Acromioclavicular Dislocation

Shoulder and Sports Injuries

by Mohammad Waseem



A common rugby and football injury.
Disruption of the ligaments by which the clavicle helps to suspend the scapula results in increased prominence of the clavicle. The function of the shoulder is not usually seriously impaired once the discomfort of the acute injury subsides.


  • Varies with activity levels
  • Common in athletes participating in football, wrestling, and lacrosse
  • Most common in the 16- to 30-year age group
  • Rare in skeletally immature individuals
  • More common in males because of sports preferences

The Rockwood classification (1998) is the most common classification system in use for acromioclavicular joint injuries This well known 6-type system is a modification of the earlier 3-class classification system described by Allman (1967) 2 and Tossy (1963).

It takes into account not only the acromioclavicular joint itself but also the coracoclavicular ligament, the deltoid and trapezius muscles, and the direction of dislocation of the clavicle with respect to the acromion. Essentially types IV, V, and VI are variants of type III .

  • type I: clavicle not elevated with respect to the acromion
    • AC ligament: mild sprain
    • CC ligament: intact
    • joint capsule: intact
    • deltoid muscle: intact
    • trapezius muscle: intact
  • type II: clavicle elevated but not above the superior border of the acromion
    • AC ligament: ruptured
    • CC ligament: sprain
    • joint capsule: ruptured
    • deltoid muscle: minimally detached
    • trapezius muscle: minimally detached
  • type III: clavicle elevated above the superior border of the acromion but coracoclavicular distance is less than twice normal (i.e. < 25 mm)
    • AC ligament: ruptured
    • CC ligament: ruptured
    • joint capsule: ruptured
    • deltoid muscle: detached
    • trapezius muscle: detached
  • type IV: clavicle displaced posterior into trapezius
    • AC ligament: ruptured
    • CC ligament: ruptured
    • joint capsule: ruptured
    • deltoid muscle: detached
    • trapezius muscle: detached
  • type V: clavicle is markedly elevated and coracoclavicular distance is more than double normal (i.e. > 25 mm)
    • AC ligament: ruptured
    • CC ligament: ruptured
    • joint capsule: ruptured
    • deltoid muscle: detached
    • trapezius muscle: detached
  • type VI: clavicle inferiorly displaced behind coracobrachialis and biceps tendons, which is rare
    • AC ligament: ruptured
    • CC ligament: ruptured
    • joint capsule: ruptured
    • deltoid muscle: detached
    • trapezius muscle: detached


A fall or blow on the very tip of the shoulder (acromion) causes the scapula to be pushed down from the clavicle and damages the suspensory ligaments.


  • Contact sports
  • Fall on point of elbow, with fall not broken by arm


  • Prominence on the "point" of the shoulder (clavicle)
  • Scapula appearing to sag temporarily
  • Tenderness in the area of lateral clavicle
  • Shoulder movement in all directions painful
  • Symptoms usually subsiding over 4 to 8 weeks and rarely recurrent
  • A persistent ache with activity in a few patients


This includes clavicle fracture, in which tenderness is usually located more medially, and there is more swelling. A variant of this problem is the epiphyseal separation of the clavicle.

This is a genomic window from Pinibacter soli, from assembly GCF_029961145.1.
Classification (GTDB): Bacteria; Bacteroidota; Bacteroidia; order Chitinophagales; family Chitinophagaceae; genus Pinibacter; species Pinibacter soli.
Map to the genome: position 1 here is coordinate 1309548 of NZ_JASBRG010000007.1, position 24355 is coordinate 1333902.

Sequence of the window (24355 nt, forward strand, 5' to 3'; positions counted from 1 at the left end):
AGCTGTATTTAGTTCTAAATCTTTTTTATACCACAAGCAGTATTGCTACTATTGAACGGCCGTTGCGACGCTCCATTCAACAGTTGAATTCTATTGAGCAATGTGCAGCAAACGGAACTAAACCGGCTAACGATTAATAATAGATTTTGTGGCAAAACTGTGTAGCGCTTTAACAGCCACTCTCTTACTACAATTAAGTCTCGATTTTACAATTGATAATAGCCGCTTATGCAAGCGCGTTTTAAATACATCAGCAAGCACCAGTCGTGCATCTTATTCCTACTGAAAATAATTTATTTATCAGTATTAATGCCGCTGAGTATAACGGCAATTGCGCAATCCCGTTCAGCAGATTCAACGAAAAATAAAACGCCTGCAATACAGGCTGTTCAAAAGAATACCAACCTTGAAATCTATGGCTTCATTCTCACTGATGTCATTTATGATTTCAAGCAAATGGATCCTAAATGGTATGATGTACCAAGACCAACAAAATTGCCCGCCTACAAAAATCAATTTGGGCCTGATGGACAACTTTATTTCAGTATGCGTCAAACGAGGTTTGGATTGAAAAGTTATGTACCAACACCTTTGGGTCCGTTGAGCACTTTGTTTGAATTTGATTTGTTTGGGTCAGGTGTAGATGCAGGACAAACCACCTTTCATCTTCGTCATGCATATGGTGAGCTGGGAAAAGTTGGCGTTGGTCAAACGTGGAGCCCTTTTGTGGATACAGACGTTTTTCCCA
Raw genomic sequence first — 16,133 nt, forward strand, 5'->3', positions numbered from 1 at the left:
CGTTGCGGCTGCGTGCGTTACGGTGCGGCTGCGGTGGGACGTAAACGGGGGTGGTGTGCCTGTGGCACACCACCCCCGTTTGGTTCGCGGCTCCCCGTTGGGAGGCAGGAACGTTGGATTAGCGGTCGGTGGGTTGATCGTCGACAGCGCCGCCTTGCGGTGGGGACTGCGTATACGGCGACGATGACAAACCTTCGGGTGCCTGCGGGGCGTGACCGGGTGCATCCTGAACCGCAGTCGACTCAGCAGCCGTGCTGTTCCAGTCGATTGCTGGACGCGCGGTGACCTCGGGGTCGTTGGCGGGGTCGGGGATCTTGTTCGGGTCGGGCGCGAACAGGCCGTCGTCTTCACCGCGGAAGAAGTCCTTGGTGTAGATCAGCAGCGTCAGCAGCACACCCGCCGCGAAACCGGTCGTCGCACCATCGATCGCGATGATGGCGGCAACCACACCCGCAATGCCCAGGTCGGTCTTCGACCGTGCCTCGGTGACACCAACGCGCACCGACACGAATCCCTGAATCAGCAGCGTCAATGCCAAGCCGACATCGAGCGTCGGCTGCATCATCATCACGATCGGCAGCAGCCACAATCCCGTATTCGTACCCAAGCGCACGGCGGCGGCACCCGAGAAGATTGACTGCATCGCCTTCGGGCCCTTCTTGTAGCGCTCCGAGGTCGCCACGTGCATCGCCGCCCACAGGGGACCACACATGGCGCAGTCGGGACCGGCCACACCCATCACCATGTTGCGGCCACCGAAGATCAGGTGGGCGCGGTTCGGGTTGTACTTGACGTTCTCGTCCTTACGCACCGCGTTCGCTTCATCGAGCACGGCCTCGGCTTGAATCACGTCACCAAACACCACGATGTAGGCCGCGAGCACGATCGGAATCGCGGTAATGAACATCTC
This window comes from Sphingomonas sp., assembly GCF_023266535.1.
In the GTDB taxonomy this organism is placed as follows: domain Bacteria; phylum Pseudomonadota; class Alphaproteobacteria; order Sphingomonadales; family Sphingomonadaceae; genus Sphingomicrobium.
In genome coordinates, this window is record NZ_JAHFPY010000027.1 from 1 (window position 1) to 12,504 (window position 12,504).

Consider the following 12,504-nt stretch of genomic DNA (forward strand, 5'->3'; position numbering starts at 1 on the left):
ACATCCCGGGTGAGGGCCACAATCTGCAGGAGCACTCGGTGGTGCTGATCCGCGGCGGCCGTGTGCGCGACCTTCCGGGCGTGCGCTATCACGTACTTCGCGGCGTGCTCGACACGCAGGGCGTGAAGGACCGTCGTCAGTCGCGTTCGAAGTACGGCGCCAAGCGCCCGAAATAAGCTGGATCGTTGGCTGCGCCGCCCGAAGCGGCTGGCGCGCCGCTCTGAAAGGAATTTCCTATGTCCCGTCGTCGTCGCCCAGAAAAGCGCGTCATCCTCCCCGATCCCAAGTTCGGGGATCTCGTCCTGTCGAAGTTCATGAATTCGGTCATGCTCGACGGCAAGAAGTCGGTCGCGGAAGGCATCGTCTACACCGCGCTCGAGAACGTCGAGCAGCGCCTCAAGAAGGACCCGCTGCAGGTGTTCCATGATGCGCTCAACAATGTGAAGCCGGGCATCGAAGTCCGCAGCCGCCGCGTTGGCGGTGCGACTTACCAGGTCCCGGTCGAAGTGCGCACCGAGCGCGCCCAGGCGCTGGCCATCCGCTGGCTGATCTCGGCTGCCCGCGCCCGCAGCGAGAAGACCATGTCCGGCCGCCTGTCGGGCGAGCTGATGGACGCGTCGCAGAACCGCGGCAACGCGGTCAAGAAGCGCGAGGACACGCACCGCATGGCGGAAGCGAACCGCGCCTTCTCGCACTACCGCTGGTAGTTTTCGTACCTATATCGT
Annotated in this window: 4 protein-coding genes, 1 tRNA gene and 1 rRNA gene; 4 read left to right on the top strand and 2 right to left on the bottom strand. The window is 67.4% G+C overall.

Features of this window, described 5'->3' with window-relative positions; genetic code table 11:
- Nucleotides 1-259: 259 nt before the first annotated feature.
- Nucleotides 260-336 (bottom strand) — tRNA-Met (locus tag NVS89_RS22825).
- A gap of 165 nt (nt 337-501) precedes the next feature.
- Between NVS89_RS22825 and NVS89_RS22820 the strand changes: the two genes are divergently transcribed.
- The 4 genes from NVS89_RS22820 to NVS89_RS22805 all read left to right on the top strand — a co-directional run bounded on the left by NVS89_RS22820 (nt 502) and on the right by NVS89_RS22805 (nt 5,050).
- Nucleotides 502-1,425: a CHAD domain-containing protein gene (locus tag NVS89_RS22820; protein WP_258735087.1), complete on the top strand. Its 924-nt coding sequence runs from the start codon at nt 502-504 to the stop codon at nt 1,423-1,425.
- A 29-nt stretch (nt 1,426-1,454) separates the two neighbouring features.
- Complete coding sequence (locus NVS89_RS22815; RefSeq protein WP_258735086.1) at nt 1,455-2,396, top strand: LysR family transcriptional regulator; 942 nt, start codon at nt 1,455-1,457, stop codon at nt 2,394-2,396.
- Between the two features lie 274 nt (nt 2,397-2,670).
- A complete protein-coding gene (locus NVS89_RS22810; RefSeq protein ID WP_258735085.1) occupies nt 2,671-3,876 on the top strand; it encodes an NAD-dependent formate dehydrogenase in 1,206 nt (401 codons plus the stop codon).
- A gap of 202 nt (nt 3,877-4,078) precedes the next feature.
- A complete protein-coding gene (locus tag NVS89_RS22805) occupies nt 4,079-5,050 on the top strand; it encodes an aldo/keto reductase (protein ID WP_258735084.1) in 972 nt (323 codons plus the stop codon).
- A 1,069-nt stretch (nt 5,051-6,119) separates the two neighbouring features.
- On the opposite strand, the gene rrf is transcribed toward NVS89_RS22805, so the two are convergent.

Palpate for tenderness over the coracoclavicular ligaments and the acromioclavicular areas. Palpate the rest of the clavicle and the humerus for fracture. Ask the patient to actively abduct the shoulder and look for at least some muscle contraction in the rotator cuff.


Disruption in the acromioclavicular ligaments and coracoclavicular ligaments is seen, depending on the grade of injury.


An anteroposterior radiograph of both shoulders allows comparison between the injured and uninjured sides. The distance between the coracoid and the clavicle may be compared. In grade I and II injury, the two sides are equal, but by adding weights to the hand, the distance may increase in grade II. In grade III, the distance is increased even without weights.


Nonsteroidal antiinflammatory drugs or narcotic analgesics are given for the acute injury. A sling should be worn when the patient is up. Braces to reduce the joint (i.e., Kenny-Howard brace) are no longer widely used because of the risk of pressure sores and because of good results with only a simple sling. For patients with grade IV injuries, surgery may be indicated.
Gentle range of motion, then active use of the shoulder may be allowed as symptoms permit. Return to sports should be delayed at least for 6 weeks for patients with grades II to IV injuries.


If surgery is indicated, the joint may be held in reduction with a screw or with ligament reconstruction.We use lockdown Surgilig ligament in some severe cases we use the hook plate as a secondary fixation.
The surgery is day case and use of polysling with ice pack is commenced afterwords. The scar is bra strap.


This is indicated in severe cases. The therapist should work first on motion, then on strength. Home exercises should also be taught.


An analgesic of choice is given for 2 to 4 weeks.


Focus on the patient's function. The radiographic appearance of the joint does not correlate with function, so routine follow-up radiographs are not typically needed.


Mild pain may persist, exacerbated by activity. In rare cases, painful arthrosis may occur.


Most patients may return to their usual activities in several months. A few require reconstructive surgery, owing to persistent pain in the acromioclavicular joint.

  1. Lockdown ligament Below
  2. Modified Weaver-Dunn with hook plate
  3. All arthroscopic Tightrope procedure we have large experience with all of the above and more.